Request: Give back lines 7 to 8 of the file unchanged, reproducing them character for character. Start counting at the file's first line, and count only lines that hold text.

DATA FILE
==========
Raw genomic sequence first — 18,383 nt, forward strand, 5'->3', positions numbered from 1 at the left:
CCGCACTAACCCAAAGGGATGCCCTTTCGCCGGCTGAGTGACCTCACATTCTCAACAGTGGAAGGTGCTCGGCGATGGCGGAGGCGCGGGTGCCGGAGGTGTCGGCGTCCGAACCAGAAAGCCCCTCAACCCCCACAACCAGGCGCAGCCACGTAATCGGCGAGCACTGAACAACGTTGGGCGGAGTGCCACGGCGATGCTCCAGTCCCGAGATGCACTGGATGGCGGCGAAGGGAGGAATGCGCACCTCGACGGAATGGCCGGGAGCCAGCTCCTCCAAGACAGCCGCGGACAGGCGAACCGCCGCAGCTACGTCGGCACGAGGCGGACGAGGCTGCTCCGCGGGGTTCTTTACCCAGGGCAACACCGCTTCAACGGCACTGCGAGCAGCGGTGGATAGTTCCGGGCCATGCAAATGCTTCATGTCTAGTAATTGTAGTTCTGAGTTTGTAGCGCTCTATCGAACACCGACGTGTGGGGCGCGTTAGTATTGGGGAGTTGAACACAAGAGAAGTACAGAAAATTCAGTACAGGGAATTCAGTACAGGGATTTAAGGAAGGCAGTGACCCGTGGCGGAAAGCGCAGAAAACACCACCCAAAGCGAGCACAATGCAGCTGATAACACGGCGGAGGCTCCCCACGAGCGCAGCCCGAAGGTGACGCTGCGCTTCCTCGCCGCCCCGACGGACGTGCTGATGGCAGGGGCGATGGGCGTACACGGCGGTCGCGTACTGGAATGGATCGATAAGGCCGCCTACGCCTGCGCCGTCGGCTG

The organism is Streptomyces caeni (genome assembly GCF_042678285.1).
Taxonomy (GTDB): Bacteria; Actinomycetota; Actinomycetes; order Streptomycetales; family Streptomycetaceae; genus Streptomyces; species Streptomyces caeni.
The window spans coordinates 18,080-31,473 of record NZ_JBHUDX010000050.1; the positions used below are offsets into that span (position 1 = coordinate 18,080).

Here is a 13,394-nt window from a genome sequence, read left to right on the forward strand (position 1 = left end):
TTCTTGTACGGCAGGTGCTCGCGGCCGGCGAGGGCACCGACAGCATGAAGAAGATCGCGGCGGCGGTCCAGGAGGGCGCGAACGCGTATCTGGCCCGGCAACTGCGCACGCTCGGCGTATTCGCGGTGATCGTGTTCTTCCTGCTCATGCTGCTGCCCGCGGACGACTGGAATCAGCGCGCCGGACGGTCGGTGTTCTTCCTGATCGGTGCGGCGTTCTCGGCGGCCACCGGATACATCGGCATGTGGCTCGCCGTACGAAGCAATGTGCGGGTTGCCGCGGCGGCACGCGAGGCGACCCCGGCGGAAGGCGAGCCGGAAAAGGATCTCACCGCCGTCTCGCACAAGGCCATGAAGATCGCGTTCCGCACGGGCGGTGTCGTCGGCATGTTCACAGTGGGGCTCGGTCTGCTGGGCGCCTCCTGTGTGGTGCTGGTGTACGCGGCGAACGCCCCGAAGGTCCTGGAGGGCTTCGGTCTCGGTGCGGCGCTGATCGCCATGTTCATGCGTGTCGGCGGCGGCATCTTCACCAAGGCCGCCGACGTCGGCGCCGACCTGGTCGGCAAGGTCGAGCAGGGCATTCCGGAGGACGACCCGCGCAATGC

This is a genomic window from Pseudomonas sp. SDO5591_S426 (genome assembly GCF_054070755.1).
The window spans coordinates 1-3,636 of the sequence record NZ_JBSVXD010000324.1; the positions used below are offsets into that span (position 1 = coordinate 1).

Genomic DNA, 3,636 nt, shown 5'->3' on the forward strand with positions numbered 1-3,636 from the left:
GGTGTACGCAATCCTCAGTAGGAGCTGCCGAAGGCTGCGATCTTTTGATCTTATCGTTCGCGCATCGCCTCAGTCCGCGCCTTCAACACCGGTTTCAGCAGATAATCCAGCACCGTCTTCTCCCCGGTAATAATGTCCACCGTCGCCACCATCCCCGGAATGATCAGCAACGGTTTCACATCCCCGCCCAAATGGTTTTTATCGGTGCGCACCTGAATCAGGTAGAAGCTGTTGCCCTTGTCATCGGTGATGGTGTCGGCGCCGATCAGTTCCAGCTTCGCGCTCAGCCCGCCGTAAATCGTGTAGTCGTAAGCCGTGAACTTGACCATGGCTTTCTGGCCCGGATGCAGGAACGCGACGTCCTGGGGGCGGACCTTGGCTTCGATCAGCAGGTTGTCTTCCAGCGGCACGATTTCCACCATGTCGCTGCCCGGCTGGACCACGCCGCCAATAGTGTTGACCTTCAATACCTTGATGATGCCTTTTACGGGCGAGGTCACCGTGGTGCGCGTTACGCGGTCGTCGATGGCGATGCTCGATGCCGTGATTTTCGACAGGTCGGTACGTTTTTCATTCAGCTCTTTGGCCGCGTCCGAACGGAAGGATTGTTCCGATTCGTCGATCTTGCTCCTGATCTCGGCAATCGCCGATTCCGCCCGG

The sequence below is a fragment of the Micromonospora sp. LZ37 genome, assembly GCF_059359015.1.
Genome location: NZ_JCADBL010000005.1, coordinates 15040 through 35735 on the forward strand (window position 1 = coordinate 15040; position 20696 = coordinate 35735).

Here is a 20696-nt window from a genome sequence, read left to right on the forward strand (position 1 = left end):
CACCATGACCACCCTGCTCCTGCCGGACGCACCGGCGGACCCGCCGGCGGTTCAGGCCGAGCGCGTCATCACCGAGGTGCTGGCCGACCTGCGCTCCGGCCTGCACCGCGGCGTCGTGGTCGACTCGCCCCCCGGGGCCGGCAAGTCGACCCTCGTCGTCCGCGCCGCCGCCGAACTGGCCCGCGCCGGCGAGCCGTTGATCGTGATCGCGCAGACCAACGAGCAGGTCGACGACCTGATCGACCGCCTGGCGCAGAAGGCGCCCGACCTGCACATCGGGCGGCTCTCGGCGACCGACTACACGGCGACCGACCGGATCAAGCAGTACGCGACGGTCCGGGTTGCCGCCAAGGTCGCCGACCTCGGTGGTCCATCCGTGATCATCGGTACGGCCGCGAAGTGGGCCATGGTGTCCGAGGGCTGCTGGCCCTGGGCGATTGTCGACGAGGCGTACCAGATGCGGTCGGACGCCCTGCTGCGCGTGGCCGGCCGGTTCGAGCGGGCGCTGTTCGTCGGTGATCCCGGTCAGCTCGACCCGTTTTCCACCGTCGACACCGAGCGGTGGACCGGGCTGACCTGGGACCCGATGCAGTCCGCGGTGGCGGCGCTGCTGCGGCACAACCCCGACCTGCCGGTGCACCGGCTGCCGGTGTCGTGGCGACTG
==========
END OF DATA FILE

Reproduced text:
TTCTTGTACGGCAGGTGCTCGCGGCCGGCGAGGGCACCGACAGCATGAAGAAGATCGCGGCGGCGGTCCAGGAGGGCGCGAACGCGTATCTGGCCCGGCAACTGCGCACGCTCGGCGTATTCGCGGTGATCGTGTTCTTCCTGCTCATGCTGCTGCCCGCGGACGACTGGAATCAGCGCGCCGGACGGTCGGTGTTCTTCCTGATCGGTGCGGCGTTCTCGGCGGCCACCGGATACATCGGCATGTGGCTCGCCGTACGAAGCAATGTGCGGGTTGCCGCGGCGGCACGCGAGGCGACCCCGGCGGAAGGCGAGCCGGAAAAGGATCTCACCGCCGTCTCGCACAAGGCCATGAAGATCGCGTTCCGCACGGGCGGTGTCGTCGGCATGTTCACAGTGGGGCTCGGTCTGCTGGGCGCCTCCTGTGTGGTGCTGGTGTACGCGGCGAACGCCCCGAAGGTCCTGGAGGGCTTCGGTCTCGGTGCGGCGCTGATCGCCATGTTCATGCGTGTCGGCGGCGGCATCTTCACCAAGGCCGCCGACGTCGGCGCCGACCTGGTCGGCAAGGTCGAGCAGGGCATTCCGGAGGACGACCCGCGCAATGC

This is a genomic window from Pseudomonas sp. SDO5591_S426 (genome assembly GCF_054070755.1).